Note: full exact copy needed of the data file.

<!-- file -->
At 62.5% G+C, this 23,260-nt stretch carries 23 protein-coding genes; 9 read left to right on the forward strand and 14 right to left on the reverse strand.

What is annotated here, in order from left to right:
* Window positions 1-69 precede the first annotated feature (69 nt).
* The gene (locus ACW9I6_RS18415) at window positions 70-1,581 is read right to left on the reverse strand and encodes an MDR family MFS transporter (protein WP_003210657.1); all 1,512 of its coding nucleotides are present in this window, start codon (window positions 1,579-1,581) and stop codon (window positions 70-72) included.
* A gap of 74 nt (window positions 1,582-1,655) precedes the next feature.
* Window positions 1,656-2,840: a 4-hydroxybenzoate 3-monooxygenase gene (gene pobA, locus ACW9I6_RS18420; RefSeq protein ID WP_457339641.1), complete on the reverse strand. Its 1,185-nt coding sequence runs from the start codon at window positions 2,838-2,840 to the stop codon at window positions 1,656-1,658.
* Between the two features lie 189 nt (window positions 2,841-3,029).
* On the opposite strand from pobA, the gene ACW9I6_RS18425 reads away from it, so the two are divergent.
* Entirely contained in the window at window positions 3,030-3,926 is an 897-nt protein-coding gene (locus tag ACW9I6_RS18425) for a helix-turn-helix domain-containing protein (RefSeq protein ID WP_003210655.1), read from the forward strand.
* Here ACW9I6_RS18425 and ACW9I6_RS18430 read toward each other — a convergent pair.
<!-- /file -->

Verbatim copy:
At 62.5% G+C, this 23,260-nt stretch carries 23 protein-coding genes; 9 read left to right on the forward strand and 14 right to left on the reverse strand.

What is annotated here, in order from left to right:
* Window positions 1-69 precede the first annotated feature (69 nt).
* The gene (locus ACW9I6_RS18415) at window positions 70-1,581 is read right to left on the reverse strand and encodes an MDR family MFS transporter (protein WP_003210657.1); all 1,512 of its coding nucleotides are present in this window, start codon (window positions 1,579-1,581) and stop codon (window positions 70-72) included.
* A gap of 74 nt (window positions 1,582-1,655) precedes the next feature.
* Window positions 1,656-2,840: a 4-hydroxybenzoate 3-monooxygenase gene (gene pobA, locus ACW9I6_RS18420; RefSeq protein ID WP_457339641.1), complete on the reverse strand. Its 1,185-nt coding sequence runs from the start codon at window positions 2,838-2,840 to the stop codon at window positions 1,656-1,658.
* Between the two features lie 189 nt (window positions 2,841-3,029).
* On the opposite strand from pobA, the gene ACW9I6_RS18425 reads away from it, so the two are divergent.
* Entirely contained in the window at window positions 3,030-3,926 is an 897-nt protein-coding gene (locus tag ACW9I6_RS18425) for a helix-turn-helix domain-containing protein (RefSeq protein ID WP_003210655.1), read from the forward strand.
* Here ACW9I6_RS18425 and ACW9I6_RS18430 read toward each other — a convergent pair.